Patrick Stayton, the Distinguished Career Professor of Bioengineering and director of the UW Molecular Engineering and Sciences Institute, and Valerie Daggett, professor of bioengineering, will present 2016-2017 UW Medicine Science in Medicine Lectures. The Science in Medicine Lecture series, presented on behalf of the School of Medicine and Council on Research and Graduate Education, features talks by UW Medicine faculty researchers and clinicians on topics representing the breadth and diversity of UW Medicine’s cutting-edge research and clinical care.

Patrick Stayton’s talk details

Wednesday, November 30, 2016
1-2 p.m.
Turner Auditorium, Health Sciences Building D-209

Molecular bioengineering of biologic drug therapies

Biologic drug therapies based on proteins, RNA, DNA and engineered cells have the broad target range that could translate the potential of the Genome Era into impactful new classes of therapeutics and Individualized Medicines.  Today, however, biologic drug therapies are often limited by delivery and manufacturing barriers. We have been developing RAFT-based polymeric drug carriers and cell manufacturing systems that enable new approaches to biologic therapies.  These platforms also provide opportunities for small molecule therapies and biomarker/diagnostic profiling.  The delivery systems for proteins and nucleic acids mimic the highly efficient intracellular delivery systems found in pathogenic viruses and organisms. The carriers are applicable to a wide range of biotherapeutics, and might open up new families of peptide, antibody or nucleic acid drug candidates that attack previously inaccessible intracellular targets.  Polymeric materials of a similar class are being developed to improve biomarker and cell isolation technologies, as well as to improve biological manipulation steps necessary to scale and streamline new T-cell and stem cell therapies. This talk will highlight some of the new capabilities of these therapeutic, diagnostic, and cell manufacturing platforms.

About Patrick Stayton

Distinguished Career Professor of Bioengineering Patrick Stayton develops new drug delivery systems and diagnostic technologies to enable earlier detection and treatment of cancer, infectious disease and other illnesses. As a world-renowned researcher in molecular bioengineering, Dr. Stayton has published over 200 scientific papers. He is inventor or co-inventor on over 15 patents and patent applications, and has spun out two companies, Nexgenia and PhaseRX. He has received numerous national awards for his research and service promoting opportunities for underrepresented minorities in science and engineering. He is a founding director of UW’s Institute for Molecular Engineering and Science and Center for Intracellular Delivery of Biologics.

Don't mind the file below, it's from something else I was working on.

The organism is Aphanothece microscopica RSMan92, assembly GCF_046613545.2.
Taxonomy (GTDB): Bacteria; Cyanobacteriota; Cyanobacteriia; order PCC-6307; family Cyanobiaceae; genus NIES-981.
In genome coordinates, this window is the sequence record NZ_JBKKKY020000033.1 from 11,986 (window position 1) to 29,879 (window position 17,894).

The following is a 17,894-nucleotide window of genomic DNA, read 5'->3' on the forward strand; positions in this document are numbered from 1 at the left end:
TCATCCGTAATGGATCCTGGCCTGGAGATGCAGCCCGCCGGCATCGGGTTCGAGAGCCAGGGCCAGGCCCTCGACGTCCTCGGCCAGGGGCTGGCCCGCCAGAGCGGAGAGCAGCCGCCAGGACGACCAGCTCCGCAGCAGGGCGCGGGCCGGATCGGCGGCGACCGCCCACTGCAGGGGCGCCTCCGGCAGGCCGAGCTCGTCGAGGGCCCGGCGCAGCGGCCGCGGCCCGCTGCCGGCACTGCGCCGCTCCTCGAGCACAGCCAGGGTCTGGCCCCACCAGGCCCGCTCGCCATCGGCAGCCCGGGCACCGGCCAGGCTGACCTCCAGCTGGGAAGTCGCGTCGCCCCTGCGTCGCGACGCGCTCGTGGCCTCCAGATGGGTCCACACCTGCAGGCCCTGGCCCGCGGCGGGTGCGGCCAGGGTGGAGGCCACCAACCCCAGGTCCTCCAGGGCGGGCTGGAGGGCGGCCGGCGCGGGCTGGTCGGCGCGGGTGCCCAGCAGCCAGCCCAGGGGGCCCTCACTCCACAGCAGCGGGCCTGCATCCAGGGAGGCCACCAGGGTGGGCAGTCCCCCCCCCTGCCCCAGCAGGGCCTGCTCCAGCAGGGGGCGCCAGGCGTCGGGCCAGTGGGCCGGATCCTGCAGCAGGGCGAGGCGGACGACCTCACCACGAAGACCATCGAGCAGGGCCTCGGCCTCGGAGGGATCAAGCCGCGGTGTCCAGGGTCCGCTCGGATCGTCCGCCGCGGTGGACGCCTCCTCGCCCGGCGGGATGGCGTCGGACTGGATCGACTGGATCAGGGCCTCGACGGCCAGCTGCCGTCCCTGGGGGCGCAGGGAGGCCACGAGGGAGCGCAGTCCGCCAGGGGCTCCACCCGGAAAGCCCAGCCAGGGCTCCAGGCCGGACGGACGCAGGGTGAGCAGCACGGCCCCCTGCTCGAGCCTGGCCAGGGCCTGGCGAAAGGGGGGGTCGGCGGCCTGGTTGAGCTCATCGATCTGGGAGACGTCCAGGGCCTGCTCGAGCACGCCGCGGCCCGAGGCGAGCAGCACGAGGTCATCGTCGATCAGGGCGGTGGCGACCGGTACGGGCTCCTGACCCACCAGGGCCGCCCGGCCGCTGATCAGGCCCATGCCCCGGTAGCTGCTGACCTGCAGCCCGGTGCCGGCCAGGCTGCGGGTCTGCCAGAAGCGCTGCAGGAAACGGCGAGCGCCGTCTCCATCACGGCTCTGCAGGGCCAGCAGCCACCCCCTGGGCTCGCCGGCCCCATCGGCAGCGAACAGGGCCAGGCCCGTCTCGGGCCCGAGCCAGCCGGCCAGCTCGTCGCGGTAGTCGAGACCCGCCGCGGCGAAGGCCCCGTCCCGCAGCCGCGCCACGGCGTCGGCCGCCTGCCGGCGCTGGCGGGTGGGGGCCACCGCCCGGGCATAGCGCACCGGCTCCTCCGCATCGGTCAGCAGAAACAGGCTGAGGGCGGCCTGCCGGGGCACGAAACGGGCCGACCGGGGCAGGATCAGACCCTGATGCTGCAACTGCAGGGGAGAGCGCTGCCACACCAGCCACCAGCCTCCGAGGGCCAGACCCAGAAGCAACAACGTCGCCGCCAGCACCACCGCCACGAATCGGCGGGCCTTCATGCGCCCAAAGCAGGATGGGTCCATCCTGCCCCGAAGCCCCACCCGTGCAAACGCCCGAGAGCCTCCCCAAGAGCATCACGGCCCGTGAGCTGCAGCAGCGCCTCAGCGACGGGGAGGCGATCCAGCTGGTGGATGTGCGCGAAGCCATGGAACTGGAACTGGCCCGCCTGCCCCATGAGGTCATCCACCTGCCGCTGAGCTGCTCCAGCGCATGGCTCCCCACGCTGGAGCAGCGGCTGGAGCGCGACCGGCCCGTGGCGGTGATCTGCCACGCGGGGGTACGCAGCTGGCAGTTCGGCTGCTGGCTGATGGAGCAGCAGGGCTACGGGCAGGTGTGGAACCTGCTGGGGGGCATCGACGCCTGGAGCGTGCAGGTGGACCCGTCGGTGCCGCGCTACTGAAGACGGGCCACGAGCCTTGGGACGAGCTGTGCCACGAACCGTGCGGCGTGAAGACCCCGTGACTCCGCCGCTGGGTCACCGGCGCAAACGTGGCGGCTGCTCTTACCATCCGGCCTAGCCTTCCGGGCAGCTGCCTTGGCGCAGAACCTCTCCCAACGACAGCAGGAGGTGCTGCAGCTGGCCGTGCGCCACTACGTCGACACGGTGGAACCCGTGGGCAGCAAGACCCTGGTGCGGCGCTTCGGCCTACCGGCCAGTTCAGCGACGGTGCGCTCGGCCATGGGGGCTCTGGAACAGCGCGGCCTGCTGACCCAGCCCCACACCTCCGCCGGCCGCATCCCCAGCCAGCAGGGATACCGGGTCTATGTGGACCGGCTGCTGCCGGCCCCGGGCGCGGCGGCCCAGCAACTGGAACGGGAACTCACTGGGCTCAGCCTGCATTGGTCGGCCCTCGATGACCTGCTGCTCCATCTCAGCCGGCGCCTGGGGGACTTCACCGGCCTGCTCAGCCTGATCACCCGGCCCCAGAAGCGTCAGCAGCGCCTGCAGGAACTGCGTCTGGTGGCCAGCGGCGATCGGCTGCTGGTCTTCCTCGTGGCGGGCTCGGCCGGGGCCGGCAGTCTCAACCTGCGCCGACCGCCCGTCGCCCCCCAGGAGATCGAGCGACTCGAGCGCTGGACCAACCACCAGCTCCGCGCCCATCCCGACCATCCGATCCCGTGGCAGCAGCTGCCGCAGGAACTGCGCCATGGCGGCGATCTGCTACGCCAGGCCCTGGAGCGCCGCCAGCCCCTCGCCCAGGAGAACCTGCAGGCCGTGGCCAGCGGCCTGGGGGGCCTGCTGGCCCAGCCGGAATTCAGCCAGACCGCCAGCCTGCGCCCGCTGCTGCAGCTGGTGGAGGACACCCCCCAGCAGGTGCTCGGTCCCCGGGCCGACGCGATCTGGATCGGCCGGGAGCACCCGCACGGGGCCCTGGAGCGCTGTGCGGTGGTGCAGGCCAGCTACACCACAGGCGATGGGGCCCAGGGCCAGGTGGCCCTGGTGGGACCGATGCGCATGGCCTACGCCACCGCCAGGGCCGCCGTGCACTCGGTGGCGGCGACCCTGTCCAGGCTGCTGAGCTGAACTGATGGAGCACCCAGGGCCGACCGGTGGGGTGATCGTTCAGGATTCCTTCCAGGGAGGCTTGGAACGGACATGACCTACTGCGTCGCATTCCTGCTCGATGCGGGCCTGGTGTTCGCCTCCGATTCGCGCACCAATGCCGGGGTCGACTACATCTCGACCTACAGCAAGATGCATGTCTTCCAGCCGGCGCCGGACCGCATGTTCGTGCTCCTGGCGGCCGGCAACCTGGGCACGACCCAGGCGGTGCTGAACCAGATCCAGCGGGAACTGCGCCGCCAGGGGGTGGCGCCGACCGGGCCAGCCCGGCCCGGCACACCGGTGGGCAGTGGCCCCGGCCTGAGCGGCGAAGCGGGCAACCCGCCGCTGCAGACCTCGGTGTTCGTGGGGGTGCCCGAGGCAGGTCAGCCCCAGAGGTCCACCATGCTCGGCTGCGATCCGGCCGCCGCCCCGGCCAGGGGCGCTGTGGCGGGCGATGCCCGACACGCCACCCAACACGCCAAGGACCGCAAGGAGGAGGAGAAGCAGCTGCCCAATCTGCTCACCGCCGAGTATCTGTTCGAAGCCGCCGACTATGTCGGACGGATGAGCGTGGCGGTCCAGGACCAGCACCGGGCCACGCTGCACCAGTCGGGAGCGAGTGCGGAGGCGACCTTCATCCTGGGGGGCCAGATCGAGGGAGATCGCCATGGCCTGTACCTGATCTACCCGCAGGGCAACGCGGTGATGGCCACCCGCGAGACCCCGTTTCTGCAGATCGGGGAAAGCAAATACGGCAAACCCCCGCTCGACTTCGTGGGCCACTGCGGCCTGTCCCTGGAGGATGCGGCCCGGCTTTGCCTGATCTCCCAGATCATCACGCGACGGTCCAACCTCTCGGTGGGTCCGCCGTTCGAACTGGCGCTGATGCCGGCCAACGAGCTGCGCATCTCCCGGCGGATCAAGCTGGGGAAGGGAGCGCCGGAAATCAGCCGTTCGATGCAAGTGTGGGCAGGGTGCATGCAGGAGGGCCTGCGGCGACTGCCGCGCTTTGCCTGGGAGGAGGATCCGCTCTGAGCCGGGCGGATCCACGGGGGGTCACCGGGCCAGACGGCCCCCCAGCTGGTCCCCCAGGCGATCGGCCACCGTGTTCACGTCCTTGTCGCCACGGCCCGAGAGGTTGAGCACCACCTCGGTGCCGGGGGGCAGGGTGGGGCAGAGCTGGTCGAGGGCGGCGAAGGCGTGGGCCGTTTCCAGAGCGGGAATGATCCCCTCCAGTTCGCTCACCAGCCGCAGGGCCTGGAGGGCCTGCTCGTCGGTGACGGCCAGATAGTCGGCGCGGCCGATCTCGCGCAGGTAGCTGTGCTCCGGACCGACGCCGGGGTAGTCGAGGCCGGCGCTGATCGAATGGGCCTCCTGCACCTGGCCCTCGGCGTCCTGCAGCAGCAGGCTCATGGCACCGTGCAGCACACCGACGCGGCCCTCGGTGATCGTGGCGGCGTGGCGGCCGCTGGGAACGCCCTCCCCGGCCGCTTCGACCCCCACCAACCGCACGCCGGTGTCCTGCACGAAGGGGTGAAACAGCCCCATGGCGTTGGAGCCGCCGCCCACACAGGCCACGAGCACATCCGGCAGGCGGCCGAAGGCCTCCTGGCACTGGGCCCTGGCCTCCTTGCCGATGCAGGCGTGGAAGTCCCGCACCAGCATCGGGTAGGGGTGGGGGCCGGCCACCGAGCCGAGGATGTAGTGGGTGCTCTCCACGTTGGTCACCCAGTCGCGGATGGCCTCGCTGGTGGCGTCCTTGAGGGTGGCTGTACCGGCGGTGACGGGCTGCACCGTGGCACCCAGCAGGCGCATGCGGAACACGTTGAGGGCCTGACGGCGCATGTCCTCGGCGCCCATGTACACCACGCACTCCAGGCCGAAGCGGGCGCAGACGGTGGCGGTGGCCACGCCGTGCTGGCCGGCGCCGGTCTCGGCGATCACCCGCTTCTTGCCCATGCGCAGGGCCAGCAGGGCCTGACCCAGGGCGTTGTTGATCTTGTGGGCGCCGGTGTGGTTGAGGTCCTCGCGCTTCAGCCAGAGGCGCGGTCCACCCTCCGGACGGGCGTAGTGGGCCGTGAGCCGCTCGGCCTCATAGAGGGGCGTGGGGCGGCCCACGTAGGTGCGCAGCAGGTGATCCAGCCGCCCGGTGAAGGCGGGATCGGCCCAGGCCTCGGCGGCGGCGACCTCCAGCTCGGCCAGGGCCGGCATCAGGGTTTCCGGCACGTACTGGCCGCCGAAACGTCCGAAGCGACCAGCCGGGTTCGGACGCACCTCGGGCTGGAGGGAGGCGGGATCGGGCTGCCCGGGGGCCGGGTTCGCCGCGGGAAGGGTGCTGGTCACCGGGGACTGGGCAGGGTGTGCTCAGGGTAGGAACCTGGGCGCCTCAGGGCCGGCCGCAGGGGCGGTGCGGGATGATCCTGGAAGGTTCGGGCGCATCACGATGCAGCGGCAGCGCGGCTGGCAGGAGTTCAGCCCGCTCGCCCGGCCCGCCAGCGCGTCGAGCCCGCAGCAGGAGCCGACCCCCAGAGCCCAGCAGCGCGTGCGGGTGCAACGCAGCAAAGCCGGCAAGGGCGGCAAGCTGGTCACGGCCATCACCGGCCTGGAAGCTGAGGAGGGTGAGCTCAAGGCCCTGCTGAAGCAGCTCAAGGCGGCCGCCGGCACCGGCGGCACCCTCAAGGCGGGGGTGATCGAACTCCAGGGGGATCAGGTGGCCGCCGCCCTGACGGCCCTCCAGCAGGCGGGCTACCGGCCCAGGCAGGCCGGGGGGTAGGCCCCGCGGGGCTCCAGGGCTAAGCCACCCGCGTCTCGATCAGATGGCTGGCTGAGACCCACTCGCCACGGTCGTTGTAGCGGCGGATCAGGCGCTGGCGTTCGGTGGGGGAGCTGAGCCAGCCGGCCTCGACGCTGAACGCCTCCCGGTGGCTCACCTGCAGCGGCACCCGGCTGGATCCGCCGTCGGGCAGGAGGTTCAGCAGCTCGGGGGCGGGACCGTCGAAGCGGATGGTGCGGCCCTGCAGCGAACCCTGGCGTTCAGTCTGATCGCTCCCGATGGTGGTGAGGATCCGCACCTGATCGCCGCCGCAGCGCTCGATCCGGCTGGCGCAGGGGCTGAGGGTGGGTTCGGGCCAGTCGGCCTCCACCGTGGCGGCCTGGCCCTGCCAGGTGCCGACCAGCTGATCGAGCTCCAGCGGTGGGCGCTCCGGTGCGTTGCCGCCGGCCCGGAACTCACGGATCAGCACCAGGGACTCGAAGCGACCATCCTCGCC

Valerie Daggett’s talk details

Dynameomics: From Simulation of All Protein Folds to the Design of Amyloid Inhibitors and Diagnostics

Thursday, January 26, 2017
Time TBD
Location TBD

Talk abstract

We have been involved in the development and use of atomistic computer simulations of proteins to characterize protein dynamics, unfolding, and conformational changes associated with disease. In so doing we discovered a novel structure adopted by amyloidogenic proteins, but not ‘normal’ proteins, and we proposed that it defines the toxic soluble oligomers formed en route to the nontoxic mature fibrils. As such, this structure, which we call a-sheet, represents a novel target for amyloid therapeutics and diagnostics. We have designed, synthesized, and tested compounds to be complementary to this ‘toxic’ structure and they inhibit amyloid formation of Ab (Alzheimer’s Disease), transthyretin (systemic amyloid disease and heart disease), and amylin (type 2 diabetes).

About Valerie Daggett

Valerie Daggett obtained her BA from Reed College in Portland Oregon in 1983. A couple of years later she went to the University of California, San Francisco for her PhD (awarded in 1990) and was then a postdoctoral fellow at Stanford University. She joined the faculty at UW in 1993 where she is a professor in the Department of Bioengineering. She has published over 230 scientific papers.

About the Science in Medicine Lecture Series

The Science in Medicine Lecture Series was officially established in 1976 as a means of recognizing and honoring notable School of Medicine faculty research achievements and providing an opportunity for researchers to be apprised of findings outside of their immediate field. See a complete list of previous Science in Medicine speakers (opens in new window). The series has evolved since its inception and now consists of five lecture categories: Science in Medicine Lectures, New Investigator Lectures, the WWAMI Lecture, the Distinguished Scientist Lecture and the Annual Lecture. The speakers are nominated by members of the UW scientific community and final selection is determined by a committee of peers from the Council on Research and Graduate Education.